This is far the best since gravity tends to be highy reliable:)
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I have two electric pumps, with two separate level sensing switches, so one pump normally runs, and one is a backup to turn on in case the water level rises about 3 inches higher than the first pump setting. I also have a wa ter operated pump that is set to turn on about 3 inches above the second el ectric pump, in case both electric pumps fail or a failure of the mains AC. So far I have never needed the water operated pump, but there is peace of mind knowing that it is there in case of a prolonged power failure. I do test the pumps about once a year by disconnecting the AC power until the wa ter pump operates, and then once is is going, I turn on the power and check that both electric pumps do work.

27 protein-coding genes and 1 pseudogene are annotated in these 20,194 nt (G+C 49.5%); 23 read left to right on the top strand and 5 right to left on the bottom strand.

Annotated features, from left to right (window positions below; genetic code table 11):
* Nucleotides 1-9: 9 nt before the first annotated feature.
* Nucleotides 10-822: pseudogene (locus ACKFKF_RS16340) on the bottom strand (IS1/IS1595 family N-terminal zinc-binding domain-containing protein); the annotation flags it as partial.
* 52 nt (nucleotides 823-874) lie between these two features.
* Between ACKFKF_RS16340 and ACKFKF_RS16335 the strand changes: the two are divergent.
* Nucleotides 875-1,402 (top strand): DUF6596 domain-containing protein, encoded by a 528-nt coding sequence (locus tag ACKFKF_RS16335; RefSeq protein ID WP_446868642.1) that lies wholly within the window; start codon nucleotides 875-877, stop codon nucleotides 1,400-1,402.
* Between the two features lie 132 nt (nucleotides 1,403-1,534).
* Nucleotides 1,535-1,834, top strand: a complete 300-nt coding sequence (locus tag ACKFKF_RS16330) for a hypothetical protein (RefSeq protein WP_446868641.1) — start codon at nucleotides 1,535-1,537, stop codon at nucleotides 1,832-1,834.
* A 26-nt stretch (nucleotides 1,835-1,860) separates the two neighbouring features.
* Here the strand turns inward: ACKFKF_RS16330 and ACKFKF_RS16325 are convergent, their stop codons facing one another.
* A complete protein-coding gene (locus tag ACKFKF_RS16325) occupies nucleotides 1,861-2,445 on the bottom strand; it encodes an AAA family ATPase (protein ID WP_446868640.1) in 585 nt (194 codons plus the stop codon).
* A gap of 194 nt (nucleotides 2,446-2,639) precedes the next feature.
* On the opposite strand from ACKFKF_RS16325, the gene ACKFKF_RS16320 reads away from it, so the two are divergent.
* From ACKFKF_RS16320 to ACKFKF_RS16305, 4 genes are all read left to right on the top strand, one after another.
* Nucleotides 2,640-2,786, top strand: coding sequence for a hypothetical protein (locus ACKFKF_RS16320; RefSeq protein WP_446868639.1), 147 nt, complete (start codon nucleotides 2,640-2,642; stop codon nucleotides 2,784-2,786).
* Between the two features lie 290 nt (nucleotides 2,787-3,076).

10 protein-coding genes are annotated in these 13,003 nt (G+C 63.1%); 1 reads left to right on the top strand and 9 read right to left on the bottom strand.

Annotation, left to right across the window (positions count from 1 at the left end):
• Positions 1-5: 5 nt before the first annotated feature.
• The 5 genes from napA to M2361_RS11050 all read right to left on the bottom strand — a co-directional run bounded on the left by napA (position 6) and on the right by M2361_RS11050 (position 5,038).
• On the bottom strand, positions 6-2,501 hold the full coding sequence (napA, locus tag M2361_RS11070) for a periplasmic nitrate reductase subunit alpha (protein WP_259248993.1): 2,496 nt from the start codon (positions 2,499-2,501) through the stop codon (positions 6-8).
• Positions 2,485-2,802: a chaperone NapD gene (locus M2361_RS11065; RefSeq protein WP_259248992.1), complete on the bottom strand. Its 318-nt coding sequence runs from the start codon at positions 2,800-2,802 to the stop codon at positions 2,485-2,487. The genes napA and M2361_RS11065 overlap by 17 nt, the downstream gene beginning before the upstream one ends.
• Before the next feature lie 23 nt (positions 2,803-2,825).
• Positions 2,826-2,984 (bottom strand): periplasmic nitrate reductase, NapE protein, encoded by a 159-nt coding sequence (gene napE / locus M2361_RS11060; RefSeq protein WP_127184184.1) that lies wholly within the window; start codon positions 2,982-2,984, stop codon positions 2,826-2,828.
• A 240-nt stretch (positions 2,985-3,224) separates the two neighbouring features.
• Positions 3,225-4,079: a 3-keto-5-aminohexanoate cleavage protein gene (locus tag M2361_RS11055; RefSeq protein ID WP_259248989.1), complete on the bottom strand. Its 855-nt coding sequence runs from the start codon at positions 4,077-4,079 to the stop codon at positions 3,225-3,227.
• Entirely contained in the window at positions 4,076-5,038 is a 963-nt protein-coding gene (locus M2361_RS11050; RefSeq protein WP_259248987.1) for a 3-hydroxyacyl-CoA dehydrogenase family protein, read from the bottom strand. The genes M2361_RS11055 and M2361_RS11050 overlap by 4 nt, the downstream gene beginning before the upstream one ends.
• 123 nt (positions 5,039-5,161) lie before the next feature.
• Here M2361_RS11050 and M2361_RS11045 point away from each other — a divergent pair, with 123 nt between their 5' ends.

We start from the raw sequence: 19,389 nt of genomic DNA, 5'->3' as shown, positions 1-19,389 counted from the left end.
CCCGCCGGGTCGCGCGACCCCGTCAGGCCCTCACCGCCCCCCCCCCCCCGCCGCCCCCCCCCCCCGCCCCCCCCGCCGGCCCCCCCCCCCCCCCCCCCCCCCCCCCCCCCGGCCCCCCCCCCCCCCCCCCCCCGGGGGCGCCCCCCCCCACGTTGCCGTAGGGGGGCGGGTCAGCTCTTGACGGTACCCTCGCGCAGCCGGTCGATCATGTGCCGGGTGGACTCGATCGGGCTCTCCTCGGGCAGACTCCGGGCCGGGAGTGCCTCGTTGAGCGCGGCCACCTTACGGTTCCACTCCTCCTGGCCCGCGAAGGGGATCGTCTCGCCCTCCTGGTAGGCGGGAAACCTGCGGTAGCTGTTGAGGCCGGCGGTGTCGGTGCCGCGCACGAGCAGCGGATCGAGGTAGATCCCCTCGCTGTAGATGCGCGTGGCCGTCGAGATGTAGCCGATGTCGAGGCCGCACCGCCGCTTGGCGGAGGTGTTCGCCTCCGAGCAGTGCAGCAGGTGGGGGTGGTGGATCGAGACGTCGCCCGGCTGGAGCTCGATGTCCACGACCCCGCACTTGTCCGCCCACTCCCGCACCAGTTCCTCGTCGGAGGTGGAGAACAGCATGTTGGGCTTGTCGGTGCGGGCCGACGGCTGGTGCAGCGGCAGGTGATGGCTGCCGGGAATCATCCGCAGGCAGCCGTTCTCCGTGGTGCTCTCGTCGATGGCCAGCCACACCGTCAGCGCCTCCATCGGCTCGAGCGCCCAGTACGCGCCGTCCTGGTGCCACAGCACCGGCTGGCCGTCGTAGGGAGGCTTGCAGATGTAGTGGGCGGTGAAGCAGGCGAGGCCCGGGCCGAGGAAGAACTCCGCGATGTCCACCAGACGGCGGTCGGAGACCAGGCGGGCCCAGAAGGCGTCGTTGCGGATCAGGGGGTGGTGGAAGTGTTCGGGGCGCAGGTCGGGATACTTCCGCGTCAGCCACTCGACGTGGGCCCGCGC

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snipped-for-privacy@att.net wrote:

A question, sump pump users, do you have back up power? My daughter and SIL installed sump pump with battery and gen set back up power. Few years ago flood hit their neighborhood. When power went out whole house got flooded causing more than 100G damage. Luckily insurance covered every thing per market value. As a result they have new pump system with back up power.
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On 12/25/2015 1:21 AM, Tony Hwang wrote:

So, your daughter installs a generator and battery sump, and THEN they have a flood? That is so inconvenient. Please report what was the failed brand, and what is the good brand of new pump system that actually works.
Many readers of this list will want to know what brand to avoid, and what to reccomend.
My parents house relies on a sump pump. The only backup is the generator in the garage that hasn't been run in many years.
--
.
Christopher A. Young
learn more about Jesus